PF slowing down file copies
j65nko at gmail.com
Thu Feb 22 22:45:07 UTC 2007
On 2/22/07, RW <fbsd06 at mlists.homeunix.com> wrote:
> On Wed, 21 Feb 2007 19:38:39 +0100
> J65nko <j65nko at gmail.com> wrote:
> > For keeping state on TCP connections you should only create state on
> > the first packet of the 3 way TCP handshake. Using "flags S/SA" will
> > ensure this. This will prevent problems with TCP windows scaling..
> Why? Creating a state entry causes subsequent packets, in the same tcp
> connection, to bypass the rules altogether.
The OP did not keep state on TCP connections using "flags S/SA". That
can cause problems for TCP window scaling (defined in RFC 1323) and
result in stalling connections.
>From http://undeadly.org/cgi?action=article&sid=20060928081238 under
"Create TCP states on the initial SYN packet"
----------- quote ------------------------------
pf does know about window scaling and supports it. However, the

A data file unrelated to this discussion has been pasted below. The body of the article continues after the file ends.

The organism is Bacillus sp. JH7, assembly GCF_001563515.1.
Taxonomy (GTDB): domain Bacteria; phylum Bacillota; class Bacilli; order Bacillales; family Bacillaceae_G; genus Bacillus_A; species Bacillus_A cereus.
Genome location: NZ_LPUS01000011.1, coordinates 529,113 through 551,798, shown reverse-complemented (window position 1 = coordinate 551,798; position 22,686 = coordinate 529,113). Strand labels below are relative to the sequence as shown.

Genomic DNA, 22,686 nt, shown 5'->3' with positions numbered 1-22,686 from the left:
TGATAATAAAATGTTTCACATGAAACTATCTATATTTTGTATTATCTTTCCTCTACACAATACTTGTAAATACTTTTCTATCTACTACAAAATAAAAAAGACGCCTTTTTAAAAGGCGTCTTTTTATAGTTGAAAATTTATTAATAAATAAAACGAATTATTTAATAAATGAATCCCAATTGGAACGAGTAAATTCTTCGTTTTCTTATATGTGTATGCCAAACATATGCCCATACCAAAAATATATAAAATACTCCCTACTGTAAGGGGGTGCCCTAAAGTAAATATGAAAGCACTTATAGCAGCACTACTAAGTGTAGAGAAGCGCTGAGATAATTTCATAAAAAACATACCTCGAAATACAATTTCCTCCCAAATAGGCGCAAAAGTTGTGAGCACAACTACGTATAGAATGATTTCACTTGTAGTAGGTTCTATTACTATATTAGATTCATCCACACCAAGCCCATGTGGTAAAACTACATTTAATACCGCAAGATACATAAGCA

prerequisite is that you create state on the initial SYN, so pf can
associate the first two packets of the handshake with the state entry.
Since the entire negotiation of the window scaling factors takes place
only in these two packets, there is no reliable way to deduce the
factors after the handshake.
Window scaling wasn't widely used in the past, but this is changing
rapidly. Just recently, Linux started using window scaling by default.
If you experience stalling connections, especially when problems are
limited to certain combinations of hosts, and you see 'BAD state'
messages related to these connections logged, verify that you're
really creating states on the initial packet of a connection.
---------- end of quote -------------------
To prevent these TCP windows scaling issues, the current pf version of
OpenBSD-4.1 BETA defaults to "flags S/SA keep state" for TCP pass
rules. Don't know when this feature will make it into FreeBSD ;)
Other issues the OP should look into are the optimizing tips given in
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